Tuesday, January 23, 2018


...instructs Ramlogan to probe ex-SG complaints about unethical lawyers


Prime Minister Kamla Persad-Bissessar

Mark Fraser

Despite several calls for Attorney General Anand Ramlogan to step aside from any probe which involves his ministry and lawyers in prison litigation, Prime Minister Kamla Persad-Bissessar yesterday instructed him to meet with various stakeholders to address concerns of an “unethical business venture”.

On August 30, 2013, then solicitor general Eleanor Donaldson-Honeywell bypassed line minister Ramlogan and wrote to Persad-Bissessar, suggesting a three-pronged investigation by the Inspector of Prisons, the Law Association and the Police Service be undertaken to determine whether attorneys involved in prison litigation are engaged in an “unethical business venture” which “may amount inter alia to breaches of professional ethics by the attorneys involved and may have the effect of perverting the course of justice in litigation against the State”.

She was also concerned “whether there has been over the period from mid-2010 a conflict of interest in certain key office holders increasingly taking action to support the said unethical business for direct and/or indirect financial gain”.

Persad-Bissessar, in a statement issued yesterday, said she had forwarded that letter to Ramlogan to address the contents.

Ramlogan said he had addressed all of Donaldson-Honeywell’s concerns which were encapsulated in another letter dated October 28, which stated there was no further need for investigation by the Prime Minister.

However, this week Donaldson-Honeywell said she “was required by the Attorney Gene­ral” to let the Prime Minister know the matter she raised had been addressed but never indicated she no longer saw the need for an investigation.

Last Thursday, Persad-Bissessar, in response to whether she was concerned about the matter, said: “I was advised certain discussions took place and I was further advised there was another letter—which I have not had sight of, in which (Donaldson-Honeywell) expressed her satisfaction with what has been happening. I have not seen the letter, I read it in the newspaper.”

The Prime Minister yesterday made reference to the letter, but did not indicate whether she had received a copy.

Last Sunday, the Prison Officers Association had called on Persad-Bissessar to investigate the matter.

Following is the full text of the Prime Minis­ter’s statement:

Subsequent to the submission of a letter from the Solicitor General advising that an investigation be conducted into matters involving lawyers engaged in prison litigation, I immediately addressed the matter with the Honourable Attorney General. My efforts in this regard met with the satisfaction of the then Solicitor General through a subsequent letter in which she states:

“Honourable Prime Minister, your proactive attention to this matter is greatly appreciated as it underscores your recognition of the interests of those engaged in civil litigation on behalf of the State and their clients in the Prison Service. In light of the discussions with the Hon Attorney General, through your intervention, I am now confident that the issues raised in my letter will be adequately addressed and accordingly would no longer seek further investigation through your office.”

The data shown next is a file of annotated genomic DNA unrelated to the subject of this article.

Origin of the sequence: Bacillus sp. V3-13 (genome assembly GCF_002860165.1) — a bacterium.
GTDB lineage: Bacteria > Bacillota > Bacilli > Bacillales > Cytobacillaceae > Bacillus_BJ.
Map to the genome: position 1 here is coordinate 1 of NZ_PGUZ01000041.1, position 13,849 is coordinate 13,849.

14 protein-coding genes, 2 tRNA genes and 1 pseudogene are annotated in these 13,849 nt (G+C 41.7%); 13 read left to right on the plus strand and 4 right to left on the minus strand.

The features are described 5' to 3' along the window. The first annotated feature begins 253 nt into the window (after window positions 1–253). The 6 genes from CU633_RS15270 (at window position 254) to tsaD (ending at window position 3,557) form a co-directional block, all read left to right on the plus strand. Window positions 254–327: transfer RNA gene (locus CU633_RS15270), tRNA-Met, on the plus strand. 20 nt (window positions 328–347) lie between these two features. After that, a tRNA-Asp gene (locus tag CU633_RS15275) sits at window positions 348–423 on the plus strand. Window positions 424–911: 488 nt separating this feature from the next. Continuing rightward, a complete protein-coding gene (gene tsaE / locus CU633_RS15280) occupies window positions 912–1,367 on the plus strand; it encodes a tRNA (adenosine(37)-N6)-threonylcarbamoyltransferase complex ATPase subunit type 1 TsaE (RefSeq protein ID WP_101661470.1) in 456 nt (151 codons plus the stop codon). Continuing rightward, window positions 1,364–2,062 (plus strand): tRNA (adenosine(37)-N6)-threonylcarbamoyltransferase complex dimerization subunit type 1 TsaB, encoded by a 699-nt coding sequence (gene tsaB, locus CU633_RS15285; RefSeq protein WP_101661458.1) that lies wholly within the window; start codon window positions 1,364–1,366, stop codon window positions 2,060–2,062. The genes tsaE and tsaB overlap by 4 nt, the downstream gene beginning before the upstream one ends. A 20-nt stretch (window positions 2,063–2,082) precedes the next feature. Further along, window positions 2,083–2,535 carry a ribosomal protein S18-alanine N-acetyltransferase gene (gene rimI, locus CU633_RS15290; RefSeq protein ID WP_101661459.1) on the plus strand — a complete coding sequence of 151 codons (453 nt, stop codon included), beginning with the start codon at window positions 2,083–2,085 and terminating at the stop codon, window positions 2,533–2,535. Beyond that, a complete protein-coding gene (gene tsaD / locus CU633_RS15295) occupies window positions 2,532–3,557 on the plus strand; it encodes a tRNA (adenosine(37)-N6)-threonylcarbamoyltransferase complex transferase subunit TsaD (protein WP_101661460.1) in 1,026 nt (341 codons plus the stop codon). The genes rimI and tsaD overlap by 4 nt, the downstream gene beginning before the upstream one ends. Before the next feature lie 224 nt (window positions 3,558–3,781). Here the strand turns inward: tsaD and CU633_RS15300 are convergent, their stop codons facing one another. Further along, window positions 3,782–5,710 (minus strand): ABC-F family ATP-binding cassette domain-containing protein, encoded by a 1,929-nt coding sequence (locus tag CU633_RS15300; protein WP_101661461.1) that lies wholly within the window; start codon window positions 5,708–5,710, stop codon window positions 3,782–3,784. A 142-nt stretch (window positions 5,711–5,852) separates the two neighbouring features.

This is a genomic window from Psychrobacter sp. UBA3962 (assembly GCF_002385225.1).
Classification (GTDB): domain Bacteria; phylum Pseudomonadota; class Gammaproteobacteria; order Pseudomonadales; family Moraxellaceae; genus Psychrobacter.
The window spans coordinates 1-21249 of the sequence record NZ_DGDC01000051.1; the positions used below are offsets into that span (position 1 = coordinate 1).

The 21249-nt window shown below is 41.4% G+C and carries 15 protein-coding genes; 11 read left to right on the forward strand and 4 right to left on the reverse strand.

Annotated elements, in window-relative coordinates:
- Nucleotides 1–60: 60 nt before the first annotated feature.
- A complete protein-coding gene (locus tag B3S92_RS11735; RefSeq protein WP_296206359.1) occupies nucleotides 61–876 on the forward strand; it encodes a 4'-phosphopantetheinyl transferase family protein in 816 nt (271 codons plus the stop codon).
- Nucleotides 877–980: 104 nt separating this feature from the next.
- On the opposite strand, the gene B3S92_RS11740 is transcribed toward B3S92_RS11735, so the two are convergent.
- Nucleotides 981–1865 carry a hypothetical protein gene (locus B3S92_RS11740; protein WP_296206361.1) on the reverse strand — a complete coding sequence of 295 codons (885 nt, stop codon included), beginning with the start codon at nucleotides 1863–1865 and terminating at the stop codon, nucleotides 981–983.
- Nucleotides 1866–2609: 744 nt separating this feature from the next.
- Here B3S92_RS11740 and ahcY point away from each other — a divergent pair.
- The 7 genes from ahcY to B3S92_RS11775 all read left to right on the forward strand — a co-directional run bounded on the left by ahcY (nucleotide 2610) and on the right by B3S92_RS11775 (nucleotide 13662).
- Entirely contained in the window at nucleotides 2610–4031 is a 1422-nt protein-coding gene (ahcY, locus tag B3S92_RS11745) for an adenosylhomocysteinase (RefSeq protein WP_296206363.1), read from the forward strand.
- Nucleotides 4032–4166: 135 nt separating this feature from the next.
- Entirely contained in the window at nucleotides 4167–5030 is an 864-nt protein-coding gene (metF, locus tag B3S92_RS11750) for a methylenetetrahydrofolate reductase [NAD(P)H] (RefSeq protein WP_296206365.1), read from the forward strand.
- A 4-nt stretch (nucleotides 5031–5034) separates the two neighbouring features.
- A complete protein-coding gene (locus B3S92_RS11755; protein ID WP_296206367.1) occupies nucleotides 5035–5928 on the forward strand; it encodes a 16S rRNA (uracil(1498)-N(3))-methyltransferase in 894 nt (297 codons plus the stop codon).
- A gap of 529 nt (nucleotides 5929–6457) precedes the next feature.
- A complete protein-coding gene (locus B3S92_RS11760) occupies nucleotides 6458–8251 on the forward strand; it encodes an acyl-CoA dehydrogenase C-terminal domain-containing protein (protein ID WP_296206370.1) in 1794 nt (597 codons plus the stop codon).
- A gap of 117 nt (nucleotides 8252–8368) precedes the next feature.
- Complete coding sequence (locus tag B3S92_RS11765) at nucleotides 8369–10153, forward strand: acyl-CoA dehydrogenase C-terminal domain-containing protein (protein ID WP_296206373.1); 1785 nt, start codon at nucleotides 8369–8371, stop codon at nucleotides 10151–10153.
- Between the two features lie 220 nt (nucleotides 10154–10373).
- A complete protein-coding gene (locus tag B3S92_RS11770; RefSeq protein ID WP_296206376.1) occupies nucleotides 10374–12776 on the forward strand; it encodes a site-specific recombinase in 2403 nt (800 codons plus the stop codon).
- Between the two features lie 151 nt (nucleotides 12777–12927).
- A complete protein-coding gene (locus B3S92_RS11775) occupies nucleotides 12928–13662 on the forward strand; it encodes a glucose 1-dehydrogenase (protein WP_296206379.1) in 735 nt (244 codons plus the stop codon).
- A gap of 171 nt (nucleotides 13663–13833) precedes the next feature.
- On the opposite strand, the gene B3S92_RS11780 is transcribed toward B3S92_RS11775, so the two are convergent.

As for the objections carried in the media about my own handling of the particular report, given that the former Solicitor General is of the view that the matter had been appropriately handled by me, who else could or should question her professional assessment? In my respectful view, the issue was treated with the urgency and seriousness required and the former Solicitor General’s expressed opinio­n validates my actions in this regard.

Notwithstanding the above, I have noted the current concerns raised by the former Solicitor General in a media release issued earlier this week. I have further noted the recent calls by the Prison Officers Association for the matter to be probed furth­er.

In this context, I have advised the Honourable Attorney General to meet with the Acting Solicitor General, the Commissioner of Prisons, the Inspector of Prisons, the Minister of Justice and the Chief State Solicitor to address the said concerns raised and to determine the best way forward in ensuring all concerns are addressed.

Rowley stands his ground

Opposition Leader Dr Keith Rowley said last night he stood by his position that the Prime Minister must institute a proper probe and the Attorney General must not be part of that probe.

“He is a witness in this matter, he has questions to answer and he must be made to answer officially,” Rowley said.

He said the Prime Minister had an opportunity to do what she didn’t do at the beginning (when she received the first letter from former Solicitor General Eleanor Donaldson-Honeywell) and she has repeated her unacceptable conduct.

“The Prime Minister has sent the matter back to the Attorney General for investigation. Either she is not accepting that the Attorney General or his department has any questions to answer in this matter, or (she believes) that it is okay for him to be the investigator of himself and his department.

“Either position is unacceptable to us and we would now have to demand that the Prime Minister does her job... and that that investigation be done by an independent, competent body or person,” Rowley said.

Rowley said if the Prime Minister persists in wanting “to bury, cover up and brakes for the Attorney General, then right-thinking persons must hold the Prime Minis­ter personally responsible for this situ­ation”.